Other objects and advantages of the present invention will become apparent from the following description of the preferred embodiments taken in conjunction with the accompanying drawings wherein, unless otherwise specified, like parts in each of the several figures are identified by the same reference numerals or by reference numerals sharing the same last two digits.

BRIEF DESCRIPTION OF THE DRAWINGS

FIG. 1 is an exploded perspective view of a penetrating instrument according to the present invention.

FIG. 2 is a top plan view, partly in section, of the penetrating instrument of FIG. 1.

FIG. 3 is a frontal view in elevation of the penetrating instrument of FIG. 1.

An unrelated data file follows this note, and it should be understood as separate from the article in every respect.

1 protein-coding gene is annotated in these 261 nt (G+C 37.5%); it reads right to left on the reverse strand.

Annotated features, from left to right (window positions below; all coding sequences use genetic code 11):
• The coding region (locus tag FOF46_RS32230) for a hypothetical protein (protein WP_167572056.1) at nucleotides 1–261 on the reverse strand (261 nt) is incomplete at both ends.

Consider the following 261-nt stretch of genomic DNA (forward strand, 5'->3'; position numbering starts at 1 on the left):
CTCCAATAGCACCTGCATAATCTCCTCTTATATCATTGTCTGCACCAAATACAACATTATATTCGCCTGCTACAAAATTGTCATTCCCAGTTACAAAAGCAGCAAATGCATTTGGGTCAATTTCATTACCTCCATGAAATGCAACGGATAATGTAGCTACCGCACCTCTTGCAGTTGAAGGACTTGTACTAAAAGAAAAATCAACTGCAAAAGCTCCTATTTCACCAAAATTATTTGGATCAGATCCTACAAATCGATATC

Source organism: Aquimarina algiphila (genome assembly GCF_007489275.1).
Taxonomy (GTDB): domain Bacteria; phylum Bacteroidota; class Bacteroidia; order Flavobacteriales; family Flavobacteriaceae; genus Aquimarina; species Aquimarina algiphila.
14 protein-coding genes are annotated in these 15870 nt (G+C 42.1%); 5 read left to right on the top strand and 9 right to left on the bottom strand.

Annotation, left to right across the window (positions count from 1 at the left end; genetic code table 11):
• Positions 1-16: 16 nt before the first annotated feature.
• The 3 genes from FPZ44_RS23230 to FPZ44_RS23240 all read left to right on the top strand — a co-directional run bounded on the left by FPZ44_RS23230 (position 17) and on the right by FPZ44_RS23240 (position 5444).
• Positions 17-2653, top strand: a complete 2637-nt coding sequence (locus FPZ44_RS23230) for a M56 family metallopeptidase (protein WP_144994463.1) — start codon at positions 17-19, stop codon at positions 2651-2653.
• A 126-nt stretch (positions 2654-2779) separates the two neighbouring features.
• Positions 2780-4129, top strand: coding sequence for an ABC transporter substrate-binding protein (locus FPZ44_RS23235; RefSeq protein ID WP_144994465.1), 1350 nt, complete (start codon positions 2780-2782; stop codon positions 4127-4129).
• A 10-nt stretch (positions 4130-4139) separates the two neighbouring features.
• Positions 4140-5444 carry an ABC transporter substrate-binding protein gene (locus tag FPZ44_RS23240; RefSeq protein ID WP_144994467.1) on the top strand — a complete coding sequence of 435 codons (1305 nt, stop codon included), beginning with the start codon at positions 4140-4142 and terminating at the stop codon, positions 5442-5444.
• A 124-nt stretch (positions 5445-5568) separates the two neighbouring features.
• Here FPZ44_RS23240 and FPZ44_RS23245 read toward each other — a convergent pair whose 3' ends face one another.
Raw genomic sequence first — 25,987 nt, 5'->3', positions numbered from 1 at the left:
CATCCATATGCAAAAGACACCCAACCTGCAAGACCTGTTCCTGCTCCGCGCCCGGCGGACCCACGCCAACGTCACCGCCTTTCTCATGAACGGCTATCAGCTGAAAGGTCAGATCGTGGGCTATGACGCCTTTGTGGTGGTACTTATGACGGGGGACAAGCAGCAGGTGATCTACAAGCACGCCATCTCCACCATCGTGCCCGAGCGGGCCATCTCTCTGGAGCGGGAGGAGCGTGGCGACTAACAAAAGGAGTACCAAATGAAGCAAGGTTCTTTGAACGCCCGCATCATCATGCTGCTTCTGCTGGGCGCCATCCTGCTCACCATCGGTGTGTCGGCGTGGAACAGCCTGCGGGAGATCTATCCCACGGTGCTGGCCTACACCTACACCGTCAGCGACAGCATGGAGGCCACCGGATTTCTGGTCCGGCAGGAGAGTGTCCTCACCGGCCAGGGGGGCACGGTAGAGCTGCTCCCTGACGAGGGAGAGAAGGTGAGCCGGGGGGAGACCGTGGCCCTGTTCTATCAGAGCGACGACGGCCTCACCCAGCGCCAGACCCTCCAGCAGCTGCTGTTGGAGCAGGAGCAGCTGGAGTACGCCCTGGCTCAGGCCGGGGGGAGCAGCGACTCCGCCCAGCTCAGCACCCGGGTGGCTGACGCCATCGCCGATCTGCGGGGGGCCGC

FIG. 4 is a diagrammatic view illustrating use of the penetrating instrument of FIG. 1.

FIGS. 5-8 are top views, partly in section, illustrating use of the penetrating instrument of FIG. 1.

FIG. 9 is a top plan view, in broken longitudinal section, showing a modified penetrating instrument according to the present invention.

FIG. 10 is a side elevational view, in broken longitudinal section, of the penetrating instrument of FIG. 9.

FIG. 11 is a cross-sectional view of the penetrating instrument of FIG. 9 taken through line 11--11.

FIG. 12 is a cross-sectional view of the penetrating instrument of FIG. 9 taken through line 12--12.

FIG. 13 is a perspective view, in broken longitudinal section, showing a cannula for use with the penetrating instrument of the present invention.

FIG. 14 is a fragmentary perspective view of another cannula for use with the penetrating instrument of the present invention.